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Club Drugs

Don't Do Drugs Club Drugs Info

The bottom line:  If you know someone who uses club drugs, urge him or her to get help. If you’re using them—stop! The longer you ignore the real facts, the more chances you take with your life. It’s never too late. Talk to your parents, a doctor, a counselor, a teacher, or another adult you trust.

To learn more about club drugs or obtain referrals to programs in your community, contact one of the following toll-free numbers:
SAMHSA’s Health Information Network 1-877-SAMHSA-7 (1-877-726-4727)(English and Spanish)TTY 1-800-487-4889


Slang—Ecstasy: E, X, XTC. GHB: Liquid Ecstasy, Liquid X, Grievous Bodily Harm, Georgia Home Boy. Ketamine: K, Special K, Ket, Vitamin K, Kit Kat. Rohypnol: Roofies, R-2.



Get the Facts…

Club drugs affect your brain. The term “club drugs” refers to a wide variety of drugs often used at all-night dance parties (“raves”), nightclubs, and concerts. Club drugs can damage the neurons in your brain, impairing your senses, memory, judgment, and coordination.

Club drugs affect your body. Different club drugs have different effects on your body. Some common effects include loss of muscle and motor control, blurred vision, and seizures. Club drugs like Ecstasy are stimulants that increase your heart rate and blood pressure and can lead to heart or kidney failure. Other club drugs, like GHB, are depressants that can cause drowsiness, unconsciousness, or breathing problems.

Club drugs affect your self-control. Club drugs like GHB and Rohypnol are used in “date rape” and other assaults because they are sedatives that can make you unconscious and immobilize you. Rohypnol can cause a kind of amnesia—users may not remember what they said or did while under the effects of the drug.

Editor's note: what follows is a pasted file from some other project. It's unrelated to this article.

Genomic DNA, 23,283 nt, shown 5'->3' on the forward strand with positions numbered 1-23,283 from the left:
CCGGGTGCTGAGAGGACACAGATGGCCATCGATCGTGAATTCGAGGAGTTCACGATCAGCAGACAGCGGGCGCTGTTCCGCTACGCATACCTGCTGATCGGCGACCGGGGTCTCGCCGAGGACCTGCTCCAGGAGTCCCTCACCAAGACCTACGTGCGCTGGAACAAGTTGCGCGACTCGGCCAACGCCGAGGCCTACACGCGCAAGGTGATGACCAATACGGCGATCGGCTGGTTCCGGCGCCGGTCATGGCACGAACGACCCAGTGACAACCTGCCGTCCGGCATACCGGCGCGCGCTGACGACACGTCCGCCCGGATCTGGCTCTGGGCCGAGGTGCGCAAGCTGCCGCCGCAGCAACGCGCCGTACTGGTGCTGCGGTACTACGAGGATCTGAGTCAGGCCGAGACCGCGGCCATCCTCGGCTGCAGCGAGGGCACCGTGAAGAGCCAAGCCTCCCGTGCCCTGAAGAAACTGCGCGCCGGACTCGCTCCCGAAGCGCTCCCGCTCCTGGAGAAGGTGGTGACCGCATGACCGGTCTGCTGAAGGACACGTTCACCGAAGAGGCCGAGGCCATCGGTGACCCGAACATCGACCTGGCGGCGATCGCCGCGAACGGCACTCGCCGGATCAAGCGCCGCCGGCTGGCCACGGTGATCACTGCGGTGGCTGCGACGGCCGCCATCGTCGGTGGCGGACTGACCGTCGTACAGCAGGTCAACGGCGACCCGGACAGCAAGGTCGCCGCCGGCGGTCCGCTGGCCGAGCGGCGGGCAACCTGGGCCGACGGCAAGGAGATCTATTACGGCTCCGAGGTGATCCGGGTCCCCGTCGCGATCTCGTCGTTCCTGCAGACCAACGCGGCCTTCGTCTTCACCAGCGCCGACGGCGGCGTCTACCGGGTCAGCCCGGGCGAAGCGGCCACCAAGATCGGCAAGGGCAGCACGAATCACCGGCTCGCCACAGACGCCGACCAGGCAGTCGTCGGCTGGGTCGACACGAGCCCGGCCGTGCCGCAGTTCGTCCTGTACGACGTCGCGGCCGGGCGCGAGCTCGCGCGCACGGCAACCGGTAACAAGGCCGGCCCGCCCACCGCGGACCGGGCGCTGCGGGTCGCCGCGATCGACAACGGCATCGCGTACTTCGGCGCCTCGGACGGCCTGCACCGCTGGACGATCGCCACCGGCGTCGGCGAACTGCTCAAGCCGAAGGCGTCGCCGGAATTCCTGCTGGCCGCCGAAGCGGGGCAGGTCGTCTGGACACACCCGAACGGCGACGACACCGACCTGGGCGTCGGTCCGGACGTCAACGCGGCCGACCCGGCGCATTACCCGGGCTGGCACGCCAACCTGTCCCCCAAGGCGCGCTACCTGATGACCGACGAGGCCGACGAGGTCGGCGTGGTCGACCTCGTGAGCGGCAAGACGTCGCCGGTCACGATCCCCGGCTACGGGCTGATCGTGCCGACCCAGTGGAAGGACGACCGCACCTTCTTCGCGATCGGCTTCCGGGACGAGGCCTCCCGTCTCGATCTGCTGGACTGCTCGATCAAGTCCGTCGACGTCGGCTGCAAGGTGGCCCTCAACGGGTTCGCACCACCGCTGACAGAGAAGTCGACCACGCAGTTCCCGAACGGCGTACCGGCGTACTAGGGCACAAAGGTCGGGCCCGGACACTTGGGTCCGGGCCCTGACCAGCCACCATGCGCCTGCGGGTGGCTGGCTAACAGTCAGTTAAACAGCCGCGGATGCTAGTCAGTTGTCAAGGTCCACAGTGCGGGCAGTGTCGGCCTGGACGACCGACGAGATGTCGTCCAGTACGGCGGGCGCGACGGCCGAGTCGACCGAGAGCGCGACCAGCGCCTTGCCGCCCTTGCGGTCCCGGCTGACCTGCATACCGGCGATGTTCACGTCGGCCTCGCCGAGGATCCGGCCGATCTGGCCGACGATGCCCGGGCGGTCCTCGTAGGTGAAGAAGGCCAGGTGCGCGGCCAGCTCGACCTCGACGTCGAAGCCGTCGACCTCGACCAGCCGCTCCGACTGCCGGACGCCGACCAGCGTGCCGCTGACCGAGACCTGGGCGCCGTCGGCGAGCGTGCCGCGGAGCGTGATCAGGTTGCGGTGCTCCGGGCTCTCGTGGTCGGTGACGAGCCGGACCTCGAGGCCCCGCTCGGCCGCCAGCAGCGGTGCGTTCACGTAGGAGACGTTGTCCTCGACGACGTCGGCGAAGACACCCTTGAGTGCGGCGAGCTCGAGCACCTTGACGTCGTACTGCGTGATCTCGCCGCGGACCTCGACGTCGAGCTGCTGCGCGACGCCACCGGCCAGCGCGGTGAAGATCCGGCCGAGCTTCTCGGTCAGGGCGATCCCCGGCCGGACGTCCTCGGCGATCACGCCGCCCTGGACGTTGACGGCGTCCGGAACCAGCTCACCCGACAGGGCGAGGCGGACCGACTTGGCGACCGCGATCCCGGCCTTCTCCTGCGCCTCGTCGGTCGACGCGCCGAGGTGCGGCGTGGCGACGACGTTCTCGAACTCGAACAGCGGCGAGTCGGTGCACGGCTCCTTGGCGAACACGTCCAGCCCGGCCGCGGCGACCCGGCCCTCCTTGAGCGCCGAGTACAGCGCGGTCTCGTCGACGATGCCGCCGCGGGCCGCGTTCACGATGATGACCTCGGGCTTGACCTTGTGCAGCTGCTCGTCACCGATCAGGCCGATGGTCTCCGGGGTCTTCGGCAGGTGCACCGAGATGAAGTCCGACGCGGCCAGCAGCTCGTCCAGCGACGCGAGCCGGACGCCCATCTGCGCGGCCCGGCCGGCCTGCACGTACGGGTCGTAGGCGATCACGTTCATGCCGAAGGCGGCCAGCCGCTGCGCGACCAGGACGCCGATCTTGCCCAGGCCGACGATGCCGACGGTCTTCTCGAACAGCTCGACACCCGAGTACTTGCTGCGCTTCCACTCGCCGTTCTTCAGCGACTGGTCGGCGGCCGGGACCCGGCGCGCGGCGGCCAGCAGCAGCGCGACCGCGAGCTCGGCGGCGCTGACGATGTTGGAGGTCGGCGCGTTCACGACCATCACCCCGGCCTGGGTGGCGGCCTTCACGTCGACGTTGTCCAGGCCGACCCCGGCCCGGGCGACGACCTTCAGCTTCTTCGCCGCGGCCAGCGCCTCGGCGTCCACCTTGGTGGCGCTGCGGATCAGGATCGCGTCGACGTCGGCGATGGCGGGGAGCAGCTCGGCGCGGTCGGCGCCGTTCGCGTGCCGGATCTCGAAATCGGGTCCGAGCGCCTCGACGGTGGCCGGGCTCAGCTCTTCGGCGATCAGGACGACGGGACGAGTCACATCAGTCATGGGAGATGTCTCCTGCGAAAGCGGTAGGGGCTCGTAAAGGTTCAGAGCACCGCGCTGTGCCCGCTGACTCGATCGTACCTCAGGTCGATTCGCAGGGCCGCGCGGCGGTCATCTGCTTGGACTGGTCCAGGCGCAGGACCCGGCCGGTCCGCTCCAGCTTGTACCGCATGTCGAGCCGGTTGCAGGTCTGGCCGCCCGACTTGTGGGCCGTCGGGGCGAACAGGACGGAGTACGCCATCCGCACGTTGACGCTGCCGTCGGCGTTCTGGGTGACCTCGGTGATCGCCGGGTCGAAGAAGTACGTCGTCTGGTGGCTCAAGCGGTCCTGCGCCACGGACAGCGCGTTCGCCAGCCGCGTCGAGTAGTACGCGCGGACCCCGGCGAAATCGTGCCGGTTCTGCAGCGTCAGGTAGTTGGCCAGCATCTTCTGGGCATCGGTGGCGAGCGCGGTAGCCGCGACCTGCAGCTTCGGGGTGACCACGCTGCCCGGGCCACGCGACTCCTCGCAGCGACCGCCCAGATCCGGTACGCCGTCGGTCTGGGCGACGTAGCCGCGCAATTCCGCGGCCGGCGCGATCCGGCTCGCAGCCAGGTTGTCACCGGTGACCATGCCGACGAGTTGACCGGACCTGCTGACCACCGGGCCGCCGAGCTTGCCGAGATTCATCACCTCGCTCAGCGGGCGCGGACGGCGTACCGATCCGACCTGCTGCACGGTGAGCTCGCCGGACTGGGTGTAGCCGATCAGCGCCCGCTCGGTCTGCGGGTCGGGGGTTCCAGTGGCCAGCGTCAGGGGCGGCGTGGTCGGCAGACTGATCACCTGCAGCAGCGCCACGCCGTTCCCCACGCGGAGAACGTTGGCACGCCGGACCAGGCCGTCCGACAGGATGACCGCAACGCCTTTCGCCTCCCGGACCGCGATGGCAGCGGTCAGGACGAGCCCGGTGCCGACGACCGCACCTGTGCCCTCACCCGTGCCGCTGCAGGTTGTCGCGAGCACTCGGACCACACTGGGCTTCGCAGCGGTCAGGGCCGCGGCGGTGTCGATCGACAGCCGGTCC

Club drugs are not always what they seem. Because club drugs are illegal and often produced in makeshift laboratories, it is impossible to know exactly what chemicals were used to produce them. How strong or dangerous any illegal drug is varies each time.

Club drugs can kill you. Higher doses of club drugs can cause severe breathing problems, coma, or even death.

Before You Risk It…

Know the law. It is illegal to buy or sell club drugs. It is also a Federal crime to use any controlled substance to aid in a sexual assault.

Get the facts. Despite what you may have heard, club drugs can be addictive.

Stay informed. The club drug scene is constantly changing. New drugs and new variations of drugs appear all of the time.

Know the risks. Mixing club drugs together or with alcohol is extremely dangerous. The effects of one drug can magnify the effects and risks of another. In fact, mixing substances can be lethal.

Look around you. The vast majority of teens are not using club drugs. While Ecstasy is considered to be the most frequently used club drug, less than 1 percent of 12- to 17-year-olds use it on a regular basis. In fact, 98 percent of people this age have never even tried Ecstasy.

Know the Signs…

How can you tell if a friend is using club drugs? Sometimes it’s tough to tell. But there are signs you can look for. If your friend has one or more of the following warning signs, he or she may be using club drugs:


  • Problems remembering things they recently said or did
  • Loss of coordination, dizziness, fainting
  • Depression
  • Confusion
  • Sleep problems
  • Chills or sweating
  • Slurred speech 


What can you do to help someone who is using club drugs? Be a real friend. Save a life. Encourage your friend to stop using or to seek professional help. For information and referrals, call SAMHSA’s Health Information Network at 1-877-SAMHSA-7 (1-877-726-4727).